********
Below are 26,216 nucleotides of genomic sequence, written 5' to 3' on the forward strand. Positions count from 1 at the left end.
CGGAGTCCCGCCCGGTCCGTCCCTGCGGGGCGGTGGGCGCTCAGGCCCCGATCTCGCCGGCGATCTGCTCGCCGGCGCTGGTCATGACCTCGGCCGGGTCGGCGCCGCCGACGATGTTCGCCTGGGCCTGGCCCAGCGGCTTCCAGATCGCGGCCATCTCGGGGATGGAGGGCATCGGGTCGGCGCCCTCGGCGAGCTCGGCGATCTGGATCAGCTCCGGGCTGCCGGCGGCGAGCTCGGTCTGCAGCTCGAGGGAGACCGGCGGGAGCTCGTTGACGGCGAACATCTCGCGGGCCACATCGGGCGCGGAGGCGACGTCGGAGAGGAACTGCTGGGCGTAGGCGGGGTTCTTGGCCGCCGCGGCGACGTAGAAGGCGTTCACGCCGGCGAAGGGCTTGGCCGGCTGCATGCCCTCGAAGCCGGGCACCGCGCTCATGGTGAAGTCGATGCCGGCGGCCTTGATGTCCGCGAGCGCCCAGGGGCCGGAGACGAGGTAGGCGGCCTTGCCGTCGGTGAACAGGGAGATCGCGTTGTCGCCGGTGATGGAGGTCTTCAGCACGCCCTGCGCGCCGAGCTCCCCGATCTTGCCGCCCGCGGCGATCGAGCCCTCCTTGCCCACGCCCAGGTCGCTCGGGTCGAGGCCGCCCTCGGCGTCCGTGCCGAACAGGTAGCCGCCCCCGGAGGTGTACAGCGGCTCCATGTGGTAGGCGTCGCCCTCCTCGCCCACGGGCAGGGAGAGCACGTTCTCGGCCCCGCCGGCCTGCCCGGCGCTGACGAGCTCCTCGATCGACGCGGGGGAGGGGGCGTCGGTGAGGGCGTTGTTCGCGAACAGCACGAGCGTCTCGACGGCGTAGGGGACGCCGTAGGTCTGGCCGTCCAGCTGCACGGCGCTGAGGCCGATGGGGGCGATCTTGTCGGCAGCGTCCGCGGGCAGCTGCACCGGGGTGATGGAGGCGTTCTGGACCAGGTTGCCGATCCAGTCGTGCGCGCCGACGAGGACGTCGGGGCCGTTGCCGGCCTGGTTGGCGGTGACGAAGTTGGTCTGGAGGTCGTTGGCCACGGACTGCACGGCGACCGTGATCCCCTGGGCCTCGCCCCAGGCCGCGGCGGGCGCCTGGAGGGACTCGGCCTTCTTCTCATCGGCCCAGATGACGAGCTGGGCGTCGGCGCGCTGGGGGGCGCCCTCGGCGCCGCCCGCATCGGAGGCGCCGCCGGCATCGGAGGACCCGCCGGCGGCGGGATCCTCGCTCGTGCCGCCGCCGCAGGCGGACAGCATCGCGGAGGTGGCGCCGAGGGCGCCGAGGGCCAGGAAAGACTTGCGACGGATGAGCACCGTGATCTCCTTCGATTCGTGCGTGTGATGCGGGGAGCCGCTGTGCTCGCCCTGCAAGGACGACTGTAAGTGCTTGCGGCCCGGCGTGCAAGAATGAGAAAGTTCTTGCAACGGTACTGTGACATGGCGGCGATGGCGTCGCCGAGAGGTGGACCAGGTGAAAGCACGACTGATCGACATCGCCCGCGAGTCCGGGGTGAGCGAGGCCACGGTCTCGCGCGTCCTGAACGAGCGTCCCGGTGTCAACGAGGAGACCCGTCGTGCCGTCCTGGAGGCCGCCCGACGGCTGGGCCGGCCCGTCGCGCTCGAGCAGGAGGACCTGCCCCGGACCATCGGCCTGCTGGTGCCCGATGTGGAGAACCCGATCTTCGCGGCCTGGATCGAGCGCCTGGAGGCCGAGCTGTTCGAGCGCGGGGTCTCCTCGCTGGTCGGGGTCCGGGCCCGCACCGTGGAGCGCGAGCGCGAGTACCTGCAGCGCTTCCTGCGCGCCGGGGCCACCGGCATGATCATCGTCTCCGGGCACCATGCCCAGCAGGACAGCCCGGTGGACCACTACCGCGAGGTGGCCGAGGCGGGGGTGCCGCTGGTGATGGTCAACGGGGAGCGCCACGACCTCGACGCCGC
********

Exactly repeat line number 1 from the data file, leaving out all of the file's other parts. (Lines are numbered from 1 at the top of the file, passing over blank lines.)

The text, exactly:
Below are 26,216 nucleotides of genomic sequence, written 5' to 3' on the forward strand. Positions count from 1 at the left end.